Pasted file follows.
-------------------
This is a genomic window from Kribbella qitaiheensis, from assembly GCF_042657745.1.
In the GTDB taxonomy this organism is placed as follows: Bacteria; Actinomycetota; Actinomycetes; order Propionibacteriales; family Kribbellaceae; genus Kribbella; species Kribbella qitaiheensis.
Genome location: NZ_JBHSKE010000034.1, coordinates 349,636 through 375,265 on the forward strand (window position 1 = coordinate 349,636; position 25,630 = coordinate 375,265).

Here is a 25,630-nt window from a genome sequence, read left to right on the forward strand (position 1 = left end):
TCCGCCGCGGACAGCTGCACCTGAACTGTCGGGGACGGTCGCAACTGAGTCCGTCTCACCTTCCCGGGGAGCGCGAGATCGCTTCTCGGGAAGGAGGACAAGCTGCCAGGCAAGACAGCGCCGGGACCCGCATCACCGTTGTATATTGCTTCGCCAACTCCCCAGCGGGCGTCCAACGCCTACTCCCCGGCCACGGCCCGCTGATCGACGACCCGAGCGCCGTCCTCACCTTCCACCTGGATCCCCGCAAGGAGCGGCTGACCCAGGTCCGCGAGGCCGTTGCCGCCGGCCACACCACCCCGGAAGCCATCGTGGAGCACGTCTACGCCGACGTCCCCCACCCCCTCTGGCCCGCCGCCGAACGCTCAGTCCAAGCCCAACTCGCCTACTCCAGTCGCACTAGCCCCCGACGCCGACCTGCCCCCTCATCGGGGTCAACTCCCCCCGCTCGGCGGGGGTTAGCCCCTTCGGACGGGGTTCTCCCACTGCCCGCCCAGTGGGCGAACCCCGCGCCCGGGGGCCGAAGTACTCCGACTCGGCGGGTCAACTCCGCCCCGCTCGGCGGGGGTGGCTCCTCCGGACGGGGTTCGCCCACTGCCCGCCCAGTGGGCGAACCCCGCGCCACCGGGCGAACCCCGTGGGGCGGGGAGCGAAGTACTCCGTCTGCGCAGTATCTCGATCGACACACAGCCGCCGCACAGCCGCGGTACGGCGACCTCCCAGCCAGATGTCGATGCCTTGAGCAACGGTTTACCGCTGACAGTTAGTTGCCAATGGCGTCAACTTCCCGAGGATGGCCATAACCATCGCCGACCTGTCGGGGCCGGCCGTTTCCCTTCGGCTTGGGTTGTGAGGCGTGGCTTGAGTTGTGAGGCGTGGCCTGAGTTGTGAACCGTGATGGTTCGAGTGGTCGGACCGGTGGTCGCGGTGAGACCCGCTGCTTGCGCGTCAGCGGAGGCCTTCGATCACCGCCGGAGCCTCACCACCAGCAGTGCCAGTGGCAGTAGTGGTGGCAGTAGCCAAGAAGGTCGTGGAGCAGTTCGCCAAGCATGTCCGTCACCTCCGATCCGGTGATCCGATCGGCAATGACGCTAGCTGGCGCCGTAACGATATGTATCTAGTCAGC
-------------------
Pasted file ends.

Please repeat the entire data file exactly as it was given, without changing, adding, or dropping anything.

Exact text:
This is a genomic window from Kribbella qitaiheensis, from assembly GCF_042657745.1.
In the GTDB taxonomy this organism is placed as follows: Bacteria; Actinomycetota; Actinomycetes; order Propionibacteriales; family Kribbellaceae; genus Kribbella; species Kribbella qitaiheensis.
Genome location: NZ_JBHSKE010000034.1, coordinates 349,636 through 375,265 on the forward strand (window position 1 = coordinate 349,636; position 25,630 = coordinate 375,265).

Here is a 25,630-nt window from a genome sequence, read left to right on the forward strand (position 1 = left end):
TCCGCCGCGGACAGCTGCACCTGAACTGTCGGGGACGGTCGCAACTGAGTCCGTCTCACCTTCCCGGGGAGCGCGAGATCGCTTCTCGGGAAGGAGGACAAGCTGCCAGGCAAGACAGCGCCGGGACCCGCATCACCGTTGTATATTGCTTCGCCAACTCCCCAGCGGGCGTCCAACGCCTACTCCCCGGCCACGGCCCGCTGATCGACGACCCGAGCGCCGTCCTCACCTTCCACCTGGATCCCCGCAAGGAGCGGCTGACCCAGGTCCGCGAGGCCGTTGCCGCCGGCCACACCACCCCGGAAGCCATCGTGGAGCACGTCTACGCCGACGTCCCCCACCCCCTCTGGCCCGCCGCCGAACGCTCAGTCCAAGCCCAACTCGCCTACTCCAGTCGCACTAGCCCCCGACGCCGACCTGCCCCCTCATCGGGGTCAACTCCCCCCGCTCGGCGGGGGTTAGCCCCTTCGGACGGGGTTCTCCCACTGCCCGCCCAGTGGGCGAACCCCGCGCCCGGGGGCCGAAGTACTCCGACTCGGCGGGTCAACTCCGCCCCGCTCGGCGGGGGTGGCTCCTCCGGACGGGGTTCGCCCACTGCCCGCCCAGTGGGCGAACCCCGCGCCACCGGGCGAACCCCGTGGGGCGGGGAGCGAAGTACTCCGTCTGCGCAGTATCTCGATCGACACACAGCCGCCGCACAGCCGCGGTACGGCGACCTCCCAGCCAGATGTCGATGCCTTGAGCAACGGTTTACCGCTGACAGTTAGTTGCCAATGGCGTCAACTTCCCGAGGATGGCCATAACCATCGCCGACCTGTCGGGGCCGGCCGTTTCCCTTCGGCTTGGGTTGTGAGGCGTGGCTTGAGTTGTGAGGCGTGGCCTGAGTTGTGAACCGTGATGGTTCGAGTGGTCGGACCGGTGGTCGCGGTGAGACCCGCTGCTTGCGCGTCAGCGGAGGCCTTCGATCACCGCCGGAGCCTCACCACCAGCAGTGCCAGTGGCAGTAGTGGTGGCAGTAGCCAAGAAGGTCGTGGAGCAGTTCGCCAAGCATGTCCGTCACCTCCGATCCGGTGATCCGATCGGCAATGACGCTAGCTGGCGCCGTAACGATATGTATCTAGTCAGC